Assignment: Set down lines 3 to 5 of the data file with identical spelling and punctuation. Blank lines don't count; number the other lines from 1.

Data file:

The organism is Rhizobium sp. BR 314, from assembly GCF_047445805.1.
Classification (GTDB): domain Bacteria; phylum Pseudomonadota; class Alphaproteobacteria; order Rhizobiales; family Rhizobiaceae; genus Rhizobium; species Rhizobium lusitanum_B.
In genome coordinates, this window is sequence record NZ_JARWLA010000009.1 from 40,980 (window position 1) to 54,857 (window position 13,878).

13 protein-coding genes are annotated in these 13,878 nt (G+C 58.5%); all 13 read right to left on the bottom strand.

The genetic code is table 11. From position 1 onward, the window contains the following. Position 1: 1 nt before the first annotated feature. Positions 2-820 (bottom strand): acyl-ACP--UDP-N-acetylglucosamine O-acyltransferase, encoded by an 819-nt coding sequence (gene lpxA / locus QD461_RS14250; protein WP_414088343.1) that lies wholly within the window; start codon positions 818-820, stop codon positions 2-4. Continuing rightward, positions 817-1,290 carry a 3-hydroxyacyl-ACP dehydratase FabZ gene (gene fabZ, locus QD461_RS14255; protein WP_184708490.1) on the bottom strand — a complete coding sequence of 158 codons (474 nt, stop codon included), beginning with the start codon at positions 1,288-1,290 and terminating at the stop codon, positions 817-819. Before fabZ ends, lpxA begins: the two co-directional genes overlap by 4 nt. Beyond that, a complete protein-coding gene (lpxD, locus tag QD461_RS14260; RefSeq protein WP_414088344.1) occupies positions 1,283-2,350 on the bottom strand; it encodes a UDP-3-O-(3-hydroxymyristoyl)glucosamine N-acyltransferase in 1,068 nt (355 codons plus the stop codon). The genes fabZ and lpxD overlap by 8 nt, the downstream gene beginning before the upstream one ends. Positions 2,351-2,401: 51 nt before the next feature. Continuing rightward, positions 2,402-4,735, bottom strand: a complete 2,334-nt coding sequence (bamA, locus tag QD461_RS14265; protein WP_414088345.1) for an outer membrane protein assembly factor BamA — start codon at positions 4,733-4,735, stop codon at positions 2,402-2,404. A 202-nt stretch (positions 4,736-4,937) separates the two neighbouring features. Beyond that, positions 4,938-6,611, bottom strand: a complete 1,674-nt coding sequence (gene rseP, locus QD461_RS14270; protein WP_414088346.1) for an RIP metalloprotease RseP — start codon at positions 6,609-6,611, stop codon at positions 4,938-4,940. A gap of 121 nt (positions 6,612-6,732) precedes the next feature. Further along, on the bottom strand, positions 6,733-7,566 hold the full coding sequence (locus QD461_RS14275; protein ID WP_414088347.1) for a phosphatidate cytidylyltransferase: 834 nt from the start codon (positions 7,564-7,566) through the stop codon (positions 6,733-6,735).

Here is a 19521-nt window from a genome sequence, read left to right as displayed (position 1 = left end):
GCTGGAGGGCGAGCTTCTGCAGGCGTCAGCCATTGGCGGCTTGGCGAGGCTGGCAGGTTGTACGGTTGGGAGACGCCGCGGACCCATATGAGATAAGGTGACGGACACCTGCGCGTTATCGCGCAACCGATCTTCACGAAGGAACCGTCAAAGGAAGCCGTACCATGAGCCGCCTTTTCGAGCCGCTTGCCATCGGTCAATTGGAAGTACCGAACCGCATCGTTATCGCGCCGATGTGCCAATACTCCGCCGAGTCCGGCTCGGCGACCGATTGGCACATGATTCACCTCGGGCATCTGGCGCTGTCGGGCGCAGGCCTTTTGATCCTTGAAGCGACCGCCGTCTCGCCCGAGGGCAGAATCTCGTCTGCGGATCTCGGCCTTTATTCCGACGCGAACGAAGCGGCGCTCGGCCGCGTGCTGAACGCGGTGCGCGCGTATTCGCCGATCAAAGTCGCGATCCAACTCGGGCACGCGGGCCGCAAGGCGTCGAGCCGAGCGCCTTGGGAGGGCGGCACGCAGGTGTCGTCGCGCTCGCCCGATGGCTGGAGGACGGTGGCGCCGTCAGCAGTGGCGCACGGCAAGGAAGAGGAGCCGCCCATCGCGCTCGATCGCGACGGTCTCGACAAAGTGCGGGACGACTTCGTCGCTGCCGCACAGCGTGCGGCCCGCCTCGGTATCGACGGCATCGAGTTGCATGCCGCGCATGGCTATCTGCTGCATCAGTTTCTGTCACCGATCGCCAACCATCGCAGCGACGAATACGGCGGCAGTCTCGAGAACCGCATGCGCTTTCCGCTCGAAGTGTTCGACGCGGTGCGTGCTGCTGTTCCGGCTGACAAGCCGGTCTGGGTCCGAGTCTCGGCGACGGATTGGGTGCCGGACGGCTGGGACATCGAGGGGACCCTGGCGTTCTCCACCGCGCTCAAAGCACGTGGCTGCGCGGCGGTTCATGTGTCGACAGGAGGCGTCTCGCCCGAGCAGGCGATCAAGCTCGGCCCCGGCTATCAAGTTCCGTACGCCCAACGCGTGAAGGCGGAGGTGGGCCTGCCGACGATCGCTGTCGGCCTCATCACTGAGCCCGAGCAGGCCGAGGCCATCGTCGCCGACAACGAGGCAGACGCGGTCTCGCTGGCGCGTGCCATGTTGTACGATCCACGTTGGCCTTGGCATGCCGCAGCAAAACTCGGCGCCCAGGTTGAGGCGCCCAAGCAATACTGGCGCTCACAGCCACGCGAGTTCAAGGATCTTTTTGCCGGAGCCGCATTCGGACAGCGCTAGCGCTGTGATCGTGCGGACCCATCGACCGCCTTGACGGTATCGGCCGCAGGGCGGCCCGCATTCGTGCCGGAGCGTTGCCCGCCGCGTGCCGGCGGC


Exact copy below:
In genome coordinates, this window is sequence record NZ_JARWLA010000009.1 from 40,980 (window position 1) to 54,857 (window position 13,878).

13 protein-coding genes are annotated in these 13,878 nt (G+C 58.5%); all 13 read right to left on the bottom strand.

The genetic code is table 11. From position 1 onward, the window contains the following. Position 1: 1 nt before the first annotated feature. Positions 2-820 (bottom strand): acyl-ACP--UDP-N-acetylglucosamine O-acyltransferase, encoded by an 819-nt coding sequence (gene lpxA / locus QD461_RS14250; protein WP_414088343.1) that lies wholly within the window; start codon positions 818-820, stop codon positions 2-4. Continuing rightward, positions 817-1,290 carry a 3-hydroxyacyl-ACP dehydratase FabZ gene (gene fabZ, locus QD461_RS14255; protein WP_184708490.1) on the bottom strand — a complete coding sequence of 158 codons (474 nt, stop codon included), beginning with the start codon at positions 1,288-1,290 and terminating at the stop codon, positions 817-819. Before fabZ ends, lpxA begins: the two co-directional genes overlap by 4 nt. Beyond that, a complete protein-coding gene (lpxD, locus tag QD461_RS14260; RefSeq protein WP_414088344.1) occupies positions 1,283-2,350 on the bottom strand; it encodes a UDP-3-O-(3-hydroxymyristoyl)glucosamine N-acyltransferase in 1,068 nt (355 codons plus the stop codon). The genes fabZ and lpxD overlap by 8 nt, the downstream gene beginning before the upstream one ends. Positions 2,351-2,401: 51 nt before the next feature. Continuing rightward, positions 2,402-4,735, bottom strand: a complete 2,334-nt coding sequence (bamA, locus tag QD461_RS14265; protein WP_414088345.1) for an outer membrane protein assembly factor BamA — start codon at positions 4,733-4,735, stop codon at positions 2,402-2,404. A 202-nt stretch (positions 4,736-4,937) separates the two neighbouring features. Beyond that, positions 4,938-6,611, bottom strand: a complete 1,674-nt coding sequence (gene rseP, locus QD461_RS14270; protein WP_414088346.1) for an RIP metalloprotease RseP — start codon at positions 6,609-6,611, stop codon at positions 4,938-4,940. A gap of 121 nt (positions 6,612-6,732) precedes the next feature. Further along, on the bottom strand, positions 6,733-7,566 hold the full coding sequence (locus QD461_RS14275; protein ID WP_414088347.1) for a phosphatidate cytidylyltransferase: 834 nt from the start codon (positions 7,564-7,566) through the stop codon (positions 6,733-6,735).